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News : 911 Emergency Telephone Act Overhaul Discussed
Harrisburg, PA, USA, Feb 17, 2015 -- Pennsylvania lawmakers plan to overhaul the state’s 911 Emergency Telephone Act to adapt to changing technology and create a fee structure for system upkeep. State Rep. Steve Barrar, majority chairman of the House Veterans Affairs and Emergency Preparedness Committee, is opposed to raising the monthly emergency call surcharge to $2 per month.
"I don’t foresee under any circumstances a $2 fee coming out of this committee," Barrar, R-160, of Upper Chichester, said during a public hearing on the drafted bill, mentioning a more realistic approach would increase the current fee to $1.50 or $1.75 per device per month. "I think it’s almost impossible that you will see anything more than that."
Pennsylvania’s 911 Emergency Telephone Act was created in 1990 to provide a toll-free number, 911, for state residents to gain direct access to first responders in case of an emergency. The Pennsylvania Emergency Management Agency provided technical oversight, while the state’s Department of Community Affairs controlled the program.
The emergency communication legislation was established during the time of landline phone systems and dial-up Internet access. Cellphones were not as commonly used during the end of the 20th century as they are today. Lawmakers are now forced to make legislative amendments to include technological advancements.
Over the years, technology advancements were addressed by adding additional provisions to the bill, yet, the $1 surcharge established for landline calls remained the same. It wasn’t until 2003 that a collection was allowed from all residents who can call the emergency line from an owned cellphone. The same fee was then established for broadband phone service users in 2008.
The changing technology comes at a cost and several lawmakers deliberating on the language of the drafted bill felt the $2 fee, or establishing a percent-base fee, would better cover cost associated with managing and maintaining "next-generation services." Others felt the 100 percent tax increase is too high.
The idea is to cover not only costs connected to maintaining emergency call centers, but to create an infrastructure that would support text-message capabilities, video calls, and nonhuman calls from systems like OnStar or iPads.
Pennsylvania residents incur that cost from the wireless service providers. PEMA collects those funds sends it to the state treasurer using 2 percent of those fees for departmental expenses, according to PEMA’s website.
"We think that $2 fee is a bridge too far. It’s a very significant increase on the tax we collect for the commonwealth from our customers," said Frank Buzydlowski, director of State Government Relations for Verizon Communications.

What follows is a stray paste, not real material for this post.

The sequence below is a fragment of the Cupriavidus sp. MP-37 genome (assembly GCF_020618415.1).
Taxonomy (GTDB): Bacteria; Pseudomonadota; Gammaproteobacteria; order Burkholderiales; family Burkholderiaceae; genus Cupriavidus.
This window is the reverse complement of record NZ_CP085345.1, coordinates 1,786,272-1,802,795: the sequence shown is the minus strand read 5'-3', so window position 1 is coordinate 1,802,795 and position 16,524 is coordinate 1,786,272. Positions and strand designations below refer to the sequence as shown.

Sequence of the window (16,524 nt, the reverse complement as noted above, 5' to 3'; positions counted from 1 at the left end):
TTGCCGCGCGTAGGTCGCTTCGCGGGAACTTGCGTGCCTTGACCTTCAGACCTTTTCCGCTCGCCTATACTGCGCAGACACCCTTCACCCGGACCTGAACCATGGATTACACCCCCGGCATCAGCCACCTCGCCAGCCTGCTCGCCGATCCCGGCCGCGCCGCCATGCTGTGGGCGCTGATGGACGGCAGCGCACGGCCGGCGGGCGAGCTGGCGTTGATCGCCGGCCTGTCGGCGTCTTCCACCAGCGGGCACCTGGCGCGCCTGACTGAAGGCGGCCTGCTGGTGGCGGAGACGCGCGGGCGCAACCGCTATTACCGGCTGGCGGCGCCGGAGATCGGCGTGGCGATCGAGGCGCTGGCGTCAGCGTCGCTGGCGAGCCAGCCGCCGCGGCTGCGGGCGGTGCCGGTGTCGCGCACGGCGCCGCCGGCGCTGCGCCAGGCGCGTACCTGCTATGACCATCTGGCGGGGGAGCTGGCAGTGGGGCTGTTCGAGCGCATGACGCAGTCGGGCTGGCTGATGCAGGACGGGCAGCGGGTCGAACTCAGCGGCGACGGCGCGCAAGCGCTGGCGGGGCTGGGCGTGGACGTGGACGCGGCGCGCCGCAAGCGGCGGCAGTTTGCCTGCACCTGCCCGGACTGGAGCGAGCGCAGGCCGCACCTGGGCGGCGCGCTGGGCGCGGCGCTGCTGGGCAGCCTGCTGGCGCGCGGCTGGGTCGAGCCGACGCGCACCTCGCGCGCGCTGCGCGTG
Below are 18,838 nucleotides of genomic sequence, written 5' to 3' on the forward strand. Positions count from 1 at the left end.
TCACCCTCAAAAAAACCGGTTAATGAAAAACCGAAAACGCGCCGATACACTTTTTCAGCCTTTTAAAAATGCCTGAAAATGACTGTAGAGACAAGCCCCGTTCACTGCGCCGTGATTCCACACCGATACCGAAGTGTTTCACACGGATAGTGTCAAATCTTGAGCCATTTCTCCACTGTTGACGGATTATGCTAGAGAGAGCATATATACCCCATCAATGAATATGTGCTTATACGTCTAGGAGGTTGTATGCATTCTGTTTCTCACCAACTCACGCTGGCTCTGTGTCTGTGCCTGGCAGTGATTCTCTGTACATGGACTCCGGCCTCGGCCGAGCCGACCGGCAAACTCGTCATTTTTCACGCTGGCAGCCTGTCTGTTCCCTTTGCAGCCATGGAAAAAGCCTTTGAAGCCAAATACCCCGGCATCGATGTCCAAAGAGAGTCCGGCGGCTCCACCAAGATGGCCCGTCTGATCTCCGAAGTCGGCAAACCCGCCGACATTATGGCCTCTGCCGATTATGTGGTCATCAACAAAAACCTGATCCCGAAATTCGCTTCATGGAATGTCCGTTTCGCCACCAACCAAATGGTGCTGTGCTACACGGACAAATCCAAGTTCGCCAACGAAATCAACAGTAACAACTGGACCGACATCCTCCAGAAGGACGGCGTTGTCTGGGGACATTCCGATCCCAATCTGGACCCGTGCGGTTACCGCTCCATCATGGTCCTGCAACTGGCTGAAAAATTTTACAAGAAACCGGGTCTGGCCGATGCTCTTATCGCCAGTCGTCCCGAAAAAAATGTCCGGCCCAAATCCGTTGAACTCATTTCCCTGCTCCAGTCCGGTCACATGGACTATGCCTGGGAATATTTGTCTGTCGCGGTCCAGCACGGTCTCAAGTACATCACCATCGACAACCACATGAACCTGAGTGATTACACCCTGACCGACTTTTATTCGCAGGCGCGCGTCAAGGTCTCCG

He said broadband and telecommunication customers are the ones that would be hit with the higher fee from providing companies. Implementing a flat fee of $1.60 per device per month is more reasonable when calculating the statewide average, he said.
Fees across Pennsylvania vary based on county population. Only five counties — Delaware, Montgomery, Allegheny, Bucks and Philadelphia counties — pay $1 per device per month. Thirty counties pay $1.25 and 34 pay $1.50.
Delaware County Emergency Communications and Management Center, located in Lima, handles more than 1 million calls annually, according to its website. The county also has a community warning system that notifies residents of an emergency.
Increased cellular use also puts pressure on call centers that are handling a higher volume of cellphone calls from the scene of an accident. Some argued the $2 fee would level out costs associated with emergency dispatch. Consolidating existing services between counties is another cost-savings option, but it would not eliminate the need to increase the call fee.
"We have a fee that is 25 years old," said Doug Hill, executive director of the County Commissioners Association of Pennsylvania.
He said the fee structure created in 1990 didn’t take into consideration the growth in technology, making the $1 per month increase reasonable.
"While I do not agree that the 911 surcharge should be increased to $2 monthly or per each prepaid purchase as is written in the currently drafted bill, I do support a lower surcharge fee increase that will adequately address the financial needs of our county 911 centers, thereby enhancing the public safety of our communities," Barrar said. "Of course, this 911 surcharge fee increase must be developed with the taxpayer in mind."
Barrar also said he agrees that county 911 centers should receive reimbursement funds out of the state 911 call center funds on a quarterly basis versus the end of each fiscal year.
"This will empower our county-elected officials to better plan for the fiscal needs of their 911 centers," he said.
Another public hearing on this legislation is scheduled for March 18 in Harrisburg. The hearing in March will be the sixth held to discuss amending the 911 Emergency Telephone Act.
PEMA, Emergency Preparedness Committee members and legislative stakeholders plan to have the amended version on Gov. Tom Wolf’s desk before June 30.
Posted by Veronica Silva Cusi, news correspondent
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Published: Friday, February 20, 2015